Chesapeake, Va., tries to acquire land to preserve Civil War ‘mystery fort’
The Virginian-Pilot December 9, 2022
(Tribune News Service) — Chesapeake, Va., officials secured a $650,000 grant last month from the state to preserve a so-called Civil War “mystery fort” on Jolliff Road.
But those efforts aren’t likely to begin in earnest until next year or 2024, as the city is currently working to acquire ownership of the land from the Virginia Department of Transportation. The site includes about 67 acres located approximately 400 feet south of Davids Mill Drive.
The site first came to the city’s attention about five years ago from members of the Hampton Roads Civil War Roundtable, an informal group of dozens of local historians. Union soldiers reportedly set up along a major transportation route to keep the rebel army from heading farther into the region, but the fort might have been constructed by the Confederates before then.
The fort is in a densely forested area with dirt walls measuring a few feet high, according to a 2021 Virginian-Pilot article. Located in the center is a circular earthen structure about the size of a large kiddie pool with knee-high walls.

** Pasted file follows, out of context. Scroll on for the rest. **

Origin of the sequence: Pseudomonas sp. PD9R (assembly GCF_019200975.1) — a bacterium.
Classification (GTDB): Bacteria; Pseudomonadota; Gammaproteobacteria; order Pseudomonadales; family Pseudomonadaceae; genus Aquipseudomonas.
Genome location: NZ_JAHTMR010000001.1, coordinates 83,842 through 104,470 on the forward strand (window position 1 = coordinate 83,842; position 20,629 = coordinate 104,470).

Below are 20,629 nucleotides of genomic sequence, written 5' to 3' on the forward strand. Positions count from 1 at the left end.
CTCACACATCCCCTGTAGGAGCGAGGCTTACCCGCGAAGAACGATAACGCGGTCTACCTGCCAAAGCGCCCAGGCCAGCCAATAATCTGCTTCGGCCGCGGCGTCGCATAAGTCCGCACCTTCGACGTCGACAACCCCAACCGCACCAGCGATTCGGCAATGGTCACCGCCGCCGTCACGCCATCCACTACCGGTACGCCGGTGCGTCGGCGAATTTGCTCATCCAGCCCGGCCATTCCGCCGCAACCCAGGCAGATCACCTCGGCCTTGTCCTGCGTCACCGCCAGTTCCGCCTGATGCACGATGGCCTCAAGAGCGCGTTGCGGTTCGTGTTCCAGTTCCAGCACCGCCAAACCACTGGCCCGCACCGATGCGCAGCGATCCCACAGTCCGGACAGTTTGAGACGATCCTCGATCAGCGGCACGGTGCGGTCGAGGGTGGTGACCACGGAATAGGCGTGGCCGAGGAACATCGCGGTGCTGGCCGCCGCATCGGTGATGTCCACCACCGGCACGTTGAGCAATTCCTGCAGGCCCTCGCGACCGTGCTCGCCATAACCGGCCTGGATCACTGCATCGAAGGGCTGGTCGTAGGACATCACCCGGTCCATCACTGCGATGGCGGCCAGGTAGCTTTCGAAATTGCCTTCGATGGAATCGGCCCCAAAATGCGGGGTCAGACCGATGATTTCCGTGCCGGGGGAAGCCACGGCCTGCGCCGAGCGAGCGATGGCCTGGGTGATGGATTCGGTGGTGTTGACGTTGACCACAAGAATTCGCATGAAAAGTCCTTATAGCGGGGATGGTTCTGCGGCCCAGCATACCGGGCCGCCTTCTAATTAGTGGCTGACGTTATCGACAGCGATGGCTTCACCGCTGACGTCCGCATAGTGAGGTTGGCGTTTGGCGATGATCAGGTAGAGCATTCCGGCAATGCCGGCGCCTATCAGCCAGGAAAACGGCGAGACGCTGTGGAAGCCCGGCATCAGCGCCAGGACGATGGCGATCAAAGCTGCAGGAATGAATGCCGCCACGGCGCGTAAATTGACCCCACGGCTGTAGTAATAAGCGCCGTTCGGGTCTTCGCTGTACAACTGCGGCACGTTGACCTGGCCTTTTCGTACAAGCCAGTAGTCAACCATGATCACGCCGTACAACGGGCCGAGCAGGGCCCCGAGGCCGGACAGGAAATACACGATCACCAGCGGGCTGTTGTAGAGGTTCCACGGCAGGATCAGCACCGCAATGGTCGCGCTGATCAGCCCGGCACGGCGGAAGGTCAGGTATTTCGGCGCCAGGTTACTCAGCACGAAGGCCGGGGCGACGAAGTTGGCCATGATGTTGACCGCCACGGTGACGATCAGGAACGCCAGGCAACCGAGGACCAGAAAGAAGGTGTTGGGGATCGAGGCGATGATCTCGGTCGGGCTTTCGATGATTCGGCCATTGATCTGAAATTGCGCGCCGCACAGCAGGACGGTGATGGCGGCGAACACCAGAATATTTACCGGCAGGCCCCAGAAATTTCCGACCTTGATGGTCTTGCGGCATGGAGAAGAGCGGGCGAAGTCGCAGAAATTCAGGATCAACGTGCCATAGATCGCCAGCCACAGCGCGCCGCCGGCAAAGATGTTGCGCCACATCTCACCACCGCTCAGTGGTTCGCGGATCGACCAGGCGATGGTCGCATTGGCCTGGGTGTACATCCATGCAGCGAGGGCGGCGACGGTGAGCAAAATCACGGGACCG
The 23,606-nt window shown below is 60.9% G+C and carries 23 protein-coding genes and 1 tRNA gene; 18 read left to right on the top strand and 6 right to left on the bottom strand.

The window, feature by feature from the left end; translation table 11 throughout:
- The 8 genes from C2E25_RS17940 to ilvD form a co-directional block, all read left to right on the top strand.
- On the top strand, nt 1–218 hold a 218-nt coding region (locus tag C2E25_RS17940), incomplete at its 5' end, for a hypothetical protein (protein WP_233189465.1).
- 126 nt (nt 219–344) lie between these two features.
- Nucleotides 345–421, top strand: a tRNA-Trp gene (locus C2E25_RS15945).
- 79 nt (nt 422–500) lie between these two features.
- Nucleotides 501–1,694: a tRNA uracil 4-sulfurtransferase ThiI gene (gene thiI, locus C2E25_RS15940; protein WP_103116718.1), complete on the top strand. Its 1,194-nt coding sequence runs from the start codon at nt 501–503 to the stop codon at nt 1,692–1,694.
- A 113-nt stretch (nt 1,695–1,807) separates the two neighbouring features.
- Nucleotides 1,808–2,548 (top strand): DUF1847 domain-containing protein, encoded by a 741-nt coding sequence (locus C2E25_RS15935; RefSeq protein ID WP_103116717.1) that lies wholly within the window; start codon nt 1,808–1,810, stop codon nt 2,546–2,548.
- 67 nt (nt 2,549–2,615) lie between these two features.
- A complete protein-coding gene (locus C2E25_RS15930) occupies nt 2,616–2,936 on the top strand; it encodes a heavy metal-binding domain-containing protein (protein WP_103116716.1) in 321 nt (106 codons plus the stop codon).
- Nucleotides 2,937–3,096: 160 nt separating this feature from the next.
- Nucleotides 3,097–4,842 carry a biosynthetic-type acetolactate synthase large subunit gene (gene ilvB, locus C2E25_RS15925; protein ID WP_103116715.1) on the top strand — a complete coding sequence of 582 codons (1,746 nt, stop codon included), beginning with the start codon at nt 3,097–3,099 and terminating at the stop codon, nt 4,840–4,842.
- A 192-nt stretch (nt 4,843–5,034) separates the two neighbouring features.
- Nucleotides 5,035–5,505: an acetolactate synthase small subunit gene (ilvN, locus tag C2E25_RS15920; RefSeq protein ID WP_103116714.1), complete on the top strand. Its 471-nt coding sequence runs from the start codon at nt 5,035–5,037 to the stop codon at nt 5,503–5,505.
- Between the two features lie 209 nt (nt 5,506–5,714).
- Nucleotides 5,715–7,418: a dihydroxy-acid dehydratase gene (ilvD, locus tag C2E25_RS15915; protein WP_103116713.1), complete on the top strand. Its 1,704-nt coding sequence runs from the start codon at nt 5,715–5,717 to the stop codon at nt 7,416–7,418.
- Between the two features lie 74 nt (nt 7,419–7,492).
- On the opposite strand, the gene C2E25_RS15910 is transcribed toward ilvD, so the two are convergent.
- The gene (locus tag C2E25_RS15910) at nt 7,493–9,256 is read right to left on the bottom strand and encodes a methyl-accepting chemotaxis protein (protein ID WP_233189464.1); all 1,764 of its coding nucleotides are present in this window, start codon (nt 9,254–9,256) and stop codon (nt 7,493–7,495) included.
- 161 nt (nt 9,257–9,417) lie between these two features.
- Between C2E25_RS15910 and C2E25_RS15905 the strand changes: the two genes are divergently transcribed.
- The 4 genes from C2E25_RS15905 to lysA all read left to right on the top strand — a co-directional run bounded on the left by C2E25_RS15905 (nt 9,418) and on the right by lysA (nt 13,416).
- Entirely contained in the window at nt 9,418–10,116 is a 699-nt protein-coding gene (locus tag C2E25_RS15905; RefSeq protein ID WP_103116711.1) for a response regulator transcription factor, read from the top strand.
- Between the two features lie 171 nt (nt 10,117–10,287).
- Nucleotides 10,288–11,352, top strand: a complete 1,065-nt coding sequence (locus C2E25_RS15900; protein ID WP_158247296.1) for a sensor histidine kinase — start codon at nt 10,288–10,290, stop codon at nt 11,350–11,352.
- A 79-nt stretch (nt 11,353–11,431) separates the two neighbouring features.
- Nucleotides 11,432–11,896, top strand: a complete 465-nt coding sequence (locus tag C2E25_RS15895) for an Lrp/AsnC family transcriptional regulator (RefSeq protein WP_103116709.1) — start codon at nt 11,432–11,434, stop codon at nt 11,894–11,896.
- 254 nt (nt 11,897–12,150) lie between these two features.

The discussions between local historians and city staff then evolved into an official city park project. VDOT took over the land while constructing Interstate 664 decades ago, but once transferred, city staff can begin developing a park that includes a trail system and interpretive signs. Jessica Cosmas, the historical services manager in Chesapeake, said staff also want to install more parking to make the area more accessible.
Cosmas said VDOT has done some initial surveying, but a comprehensive environmental review is needed before the state can turn it over to the city. It can take months, and Cosmas said VDOT doesn’t expect to begin that part of the process until next spring. The review includes determining whether any wildlife exists and could be disturbed throughout the project’s construction and whether any toxic substances are present, for example.
Cosmas said though Chesapeake is a relatively young city, it’s “very rich in history” and that this project hopes to be another way to show that.
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